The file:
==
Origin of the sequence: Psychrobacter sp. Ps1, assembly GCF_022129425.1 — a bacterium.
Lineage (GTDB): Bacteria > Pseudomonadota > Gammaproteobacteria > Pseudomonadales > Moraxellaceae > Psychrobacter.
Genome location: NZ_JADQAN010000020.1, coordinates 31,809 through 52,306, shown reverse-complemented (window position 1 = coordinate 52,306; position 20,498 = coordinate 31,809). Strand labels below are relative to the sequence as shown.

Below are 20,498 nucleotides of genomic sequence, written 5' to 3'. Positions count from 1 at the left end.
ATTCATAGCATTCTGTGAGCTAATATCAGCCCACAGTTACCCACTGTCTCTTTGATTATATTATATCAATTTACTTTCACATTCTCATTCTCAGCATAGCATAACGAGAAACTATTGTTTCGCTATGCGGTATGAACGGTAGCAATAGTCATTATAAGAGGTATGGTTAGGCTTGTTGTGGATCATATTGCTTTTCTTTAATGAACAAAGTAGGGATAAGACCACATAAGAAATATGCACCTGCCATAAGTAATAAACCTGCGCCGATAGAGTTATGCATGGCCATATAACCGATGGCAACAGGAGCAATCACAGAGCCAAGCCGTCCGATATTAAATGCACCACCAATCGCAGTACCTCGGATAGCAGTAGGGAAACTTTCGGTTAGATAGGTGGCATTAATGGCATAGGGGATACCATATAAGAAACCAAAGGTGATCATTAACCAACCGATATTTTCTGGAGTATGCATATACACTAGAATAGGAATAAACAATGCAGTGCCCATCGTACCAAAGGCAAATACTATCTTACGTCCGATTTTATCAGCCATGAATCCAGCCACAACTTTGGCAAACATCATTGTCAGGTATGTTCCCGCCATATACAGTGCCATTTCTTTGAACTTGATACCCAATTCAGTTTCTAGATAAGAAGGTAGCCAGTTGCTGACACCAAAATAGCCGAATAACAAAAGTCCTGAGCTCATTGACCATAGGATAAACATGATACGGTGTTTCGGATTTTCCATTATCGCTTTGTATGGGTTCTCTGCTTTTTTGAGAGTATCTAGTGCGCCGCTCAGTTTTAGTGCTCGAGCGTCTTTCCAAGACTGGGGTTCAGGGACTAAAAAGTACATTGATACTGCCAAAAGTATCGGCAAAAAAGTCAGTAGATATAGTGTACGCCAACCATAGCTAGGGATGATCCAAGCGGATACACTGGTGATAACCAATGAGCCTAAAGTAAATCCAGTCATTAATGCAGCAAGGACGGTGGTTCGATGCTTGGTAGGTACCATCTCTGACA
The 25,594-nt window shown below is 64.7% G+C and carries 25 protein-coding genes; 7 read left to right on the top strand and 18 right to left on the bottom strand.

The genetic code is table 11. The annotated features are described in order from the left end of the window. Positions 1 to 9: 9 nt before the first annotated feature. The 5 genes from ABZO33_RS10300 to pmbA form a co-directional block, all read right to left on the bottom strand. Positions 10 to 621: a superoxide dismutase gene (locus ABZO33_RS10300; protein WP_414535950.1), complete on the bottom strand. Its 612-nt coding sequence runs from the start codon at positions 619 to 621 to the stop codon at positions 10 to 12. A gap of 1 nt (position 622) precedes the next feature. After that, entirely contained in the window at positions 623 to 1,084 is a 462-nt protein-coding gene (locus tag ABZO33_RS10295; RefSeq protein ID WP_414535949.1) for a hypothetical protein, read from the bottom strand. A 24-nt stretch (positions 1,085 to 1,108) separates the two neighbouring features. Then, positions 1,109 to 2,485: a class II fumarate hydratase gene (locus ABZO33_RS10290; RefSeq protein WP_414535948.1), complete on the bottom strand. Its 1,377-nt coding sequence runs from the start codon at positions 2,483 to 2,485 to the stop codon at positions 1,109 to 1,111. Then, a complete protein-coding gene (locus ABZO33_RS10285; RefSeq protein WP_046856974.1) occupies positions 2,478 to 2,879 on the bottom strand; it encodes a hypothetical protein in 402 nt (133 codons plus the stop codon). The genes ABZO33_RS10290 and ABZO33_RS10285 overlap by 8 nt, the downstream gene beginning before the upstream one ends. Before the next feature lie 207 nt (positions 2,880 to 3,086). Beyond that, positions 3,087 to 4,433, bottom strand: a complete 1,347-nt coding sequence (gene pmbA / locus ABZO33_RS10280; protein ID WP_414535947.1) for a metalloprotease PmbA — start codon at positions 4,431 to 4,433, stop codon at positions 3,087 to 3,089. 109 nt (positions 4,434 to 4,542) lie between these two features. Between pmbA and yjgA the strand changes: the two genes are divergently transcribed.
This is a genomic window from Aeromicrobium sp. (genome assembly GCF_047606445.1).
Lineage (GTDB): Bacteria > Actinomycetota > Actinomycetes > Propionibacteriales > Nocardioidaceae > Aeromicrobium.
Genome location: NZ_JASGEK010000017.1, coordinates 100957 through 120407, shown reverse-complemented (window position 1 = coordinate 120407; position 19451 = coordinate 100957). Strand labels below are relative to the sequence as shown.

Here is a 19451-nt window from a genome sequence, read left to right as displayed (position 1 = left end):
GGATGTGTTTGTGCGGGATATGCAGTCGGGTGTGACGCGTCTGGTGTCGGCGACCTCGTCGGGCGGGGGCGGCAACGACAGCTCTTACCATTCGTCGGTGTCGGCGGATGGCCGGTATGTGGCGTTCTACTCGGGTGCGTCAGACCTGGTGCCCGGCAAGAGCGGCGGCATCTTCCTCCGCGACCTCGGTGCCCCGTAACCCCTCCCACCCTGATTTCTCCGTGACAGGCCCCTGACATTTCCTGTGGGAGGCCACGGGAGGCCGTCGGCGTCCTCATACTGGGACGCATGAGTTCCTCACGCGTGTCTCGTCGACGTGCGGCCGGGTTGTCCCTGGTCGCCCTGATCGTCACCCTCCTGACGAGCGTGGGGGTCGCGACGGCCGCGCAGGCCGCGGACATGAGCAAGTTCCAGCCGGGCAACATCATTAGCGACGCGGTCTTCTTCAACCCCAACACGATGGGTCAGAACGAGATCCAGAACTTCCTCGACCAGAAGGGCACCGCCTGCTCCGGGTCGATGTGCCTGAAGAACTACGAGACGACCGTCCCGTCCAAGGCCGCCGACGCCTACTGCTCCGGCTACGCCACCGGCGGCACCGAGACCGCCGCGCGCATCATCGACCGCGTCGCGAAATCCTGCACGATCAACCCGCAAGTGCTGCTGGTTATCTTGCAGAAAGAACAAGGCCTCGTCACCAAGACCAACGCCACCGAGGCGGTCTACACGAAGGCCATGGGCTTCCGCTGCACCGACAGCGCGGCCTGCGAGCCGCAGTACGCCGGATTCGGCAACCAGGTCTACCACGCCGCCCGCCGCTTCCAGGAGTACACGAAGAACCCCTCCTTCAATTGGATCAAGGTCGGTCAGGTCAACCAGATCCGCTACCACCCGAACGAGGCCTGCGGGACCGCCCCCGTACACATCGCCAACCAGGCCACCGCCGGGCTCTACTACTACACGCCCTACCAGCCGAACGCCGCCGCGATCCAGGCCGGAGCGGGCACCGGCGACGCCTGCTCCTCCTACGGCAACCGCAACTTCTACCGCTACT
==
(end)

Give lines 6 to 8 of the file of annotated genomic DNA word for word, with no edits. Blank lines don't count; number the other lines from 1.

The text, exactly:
The 25,594-nt window shown below is 64.7% G+C and carries 25 protein-coding genes; 7 read left to right on the top strand and 18 right to left on the bottom strand.

The genetic code is table 11. The annotated features are described in order from the left end of the window. Positions 1 to 9: 9 nt before the first annotated feature. The 5 genes from ABZO33_RS10300 to pmbA form a co-directional block, all read right to left on the bottom strand. Positions 10 to 621: a superoxide dismutase gene (locus ABZO33_RS10300; protein WP_414535950.1), complete on the bottom strand. Its 612-nt coding sequence runs from the start codon at positions 619 to 621 to the stop codon at positions 10 to 12. A gap of 1 nt (position 622) precedes the next feature. After that, entirely contained in the window at positions 623 to 1,084 is a 462-nt protein-coding gene (locus tag ABZO33_RS10295; RefSeq protein ID WP_414535949.1) for a hypothetical protein, read from the bottom strand. A 24-nt stretch (positions 1,085 to 1,108) separates the two neighbouring features. Then, positions 1,109 to 2,485: a class II fumarate hydratase gene (locus ABZO33_RS10290; RefSeq protein WP_414535948.1), complete on the bottom strand. Its 1,377-nt coding sequence runs from the start codon at positions 2,483 to 2,485 to the stop codon at positions 1,109 to 1,111. Then, a complete protein-coding gene (locus ABZO33_RS10285; RefSeq protein WP_046856974.1) occupies positions 2,478 to 2,879 on the bottom strand; it encodes a hypothetical protein in 402 nt (133 codons plus the stop codon). The genes ABZO33_RS10290 and ABZO33_RS10285 overlap by 8 nt, the downstream gene beginning before the upstream one ends. Before the next feature lie 207 nt (positions 2,880 to 3,086). Beyond that, positions 3,087 to 4,433, bottom strand: a complete 1,347-nt coding sequence (gene pmbA / locus ABZO33_RS10280; protein ID WP_414535947.1) for a metalloprotease PmbA — start codon at positions 4,431 to 4,433, stop codon at positions 3,087 to 3,089. 109 nt (positions 4,434 to 4,542) lie between these two features. Between pmbA and yjgA the strand changes: the two genes are divergently transcribed.
This is a genomic window from Aeromicrobium sp. (genome assembly GCF_047606445.1).